COVID… The virus has become synonymous with change and uncertainty.

It’s fair to say most people have dealt with some change and uncertainty this year. Companies are —of course—made up of people, so, if you manage people or build programs for companies, you're managing through this change in uncertain times. 

In case there was any doubt that this is something you need to be concerned with, consider that Google searches for “job change” and “career change” hit a 10-year peak in March of 2021. And the gap between “job change” and “career change” was at an all-time high. 

Translation: People are looking to switch jobs, not careers.   

To contextualize this change, consider an industry like health insurance: perhaps no industry in the U.S. was impacted more by COVID. 

On top of the changes that were overtaking the health insurance industry before COVID—Large insurance carriers like UnitedHealth Group, Humana, Cigna, and Anthem expanding their business to offer care directly to patients through their own clinics.

In the midst of these changes, the people at those companies must suddenly figure out how to compensate new providers for delivering new types of care through new remote delivery tools— virtually the exact opposite of the “owned clinic” model they were pursuing.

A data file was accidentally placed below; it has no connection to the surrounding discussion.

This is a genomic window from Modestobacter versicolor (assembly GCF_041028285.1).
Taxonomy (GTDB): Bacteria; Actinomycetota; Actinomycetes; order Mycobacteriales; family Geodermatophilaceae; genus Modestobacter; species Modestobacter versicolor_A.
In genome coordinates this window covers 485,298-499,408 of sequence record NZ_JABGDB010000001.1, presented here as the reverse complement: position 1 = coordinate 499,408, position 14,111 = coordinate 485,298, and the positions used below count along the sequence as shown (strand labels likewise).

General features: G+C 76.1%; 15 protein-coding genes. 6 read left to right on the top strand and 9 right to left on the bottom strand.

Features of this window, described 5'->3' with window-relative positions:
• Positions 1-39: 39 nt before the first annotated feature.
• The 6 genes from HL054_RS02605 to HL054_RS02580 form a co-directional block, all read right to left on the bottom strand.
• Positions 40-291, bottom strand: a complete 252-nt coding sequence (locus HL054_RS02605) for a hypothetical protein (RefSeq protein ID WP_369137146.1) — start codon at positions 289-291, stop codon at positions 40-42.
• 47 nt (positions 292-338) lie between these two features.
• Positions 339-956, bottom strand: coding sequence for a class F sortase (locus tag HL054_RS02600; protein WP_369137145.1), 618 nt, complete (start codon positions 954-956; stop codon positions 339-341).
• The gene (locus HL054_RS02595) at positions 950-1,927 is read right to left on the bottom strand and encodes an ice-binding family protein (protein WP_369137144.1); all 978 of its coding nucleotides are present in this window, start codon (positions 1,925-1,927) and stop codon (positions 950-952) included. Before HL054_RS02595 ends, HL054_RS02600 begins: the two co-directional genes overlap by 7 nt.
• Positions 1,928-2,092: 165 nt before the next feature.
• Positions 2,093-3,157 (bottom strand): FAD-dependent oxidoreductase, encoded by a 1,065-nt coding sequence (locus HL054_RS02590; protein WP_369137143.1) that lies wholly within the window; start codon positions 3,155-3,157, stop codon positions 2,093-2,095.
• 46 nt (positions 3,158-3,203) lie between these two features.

And that’s just one industry... 

If you build programs to offer to employers, or you manage people, you’re used to change. Helping your team(s) deal with uncertainty and change can reduce your team’s stress and burnout, and can increase productivity.   

If you need help, we recommend this article from our team at The Upside on the 3 Strengths You Need to Navigate Change and Uncertainty.  

The article does a great job of highlighting the things your employees need to feel secure and confident amidst challenging and uncertain times.

  • The first strength outlined is Vision: The article highlights ways for you to help your people see where the company is going as a whole, and the important role they play in getting there.  
  • The second strength outlined is Humility: The article provides insight into how and why it's okay to admit that you don't have all of the answers, and how to share that with your team. Having a vision is not the same as knowing all the steps it will take to achieve it.
  • The third strength outlined is Connection: The article details why feeling connected to work and co-workers is important, and how to help yourself and others feel more connected. 

Find the full article here

If you’re looking to offer effective mental and behavioral health programs for employees or partners, contact our team at Twill.

Looking to understand how digital platforms can transform the delivery of mental health care and wellness? Check out these additional resources: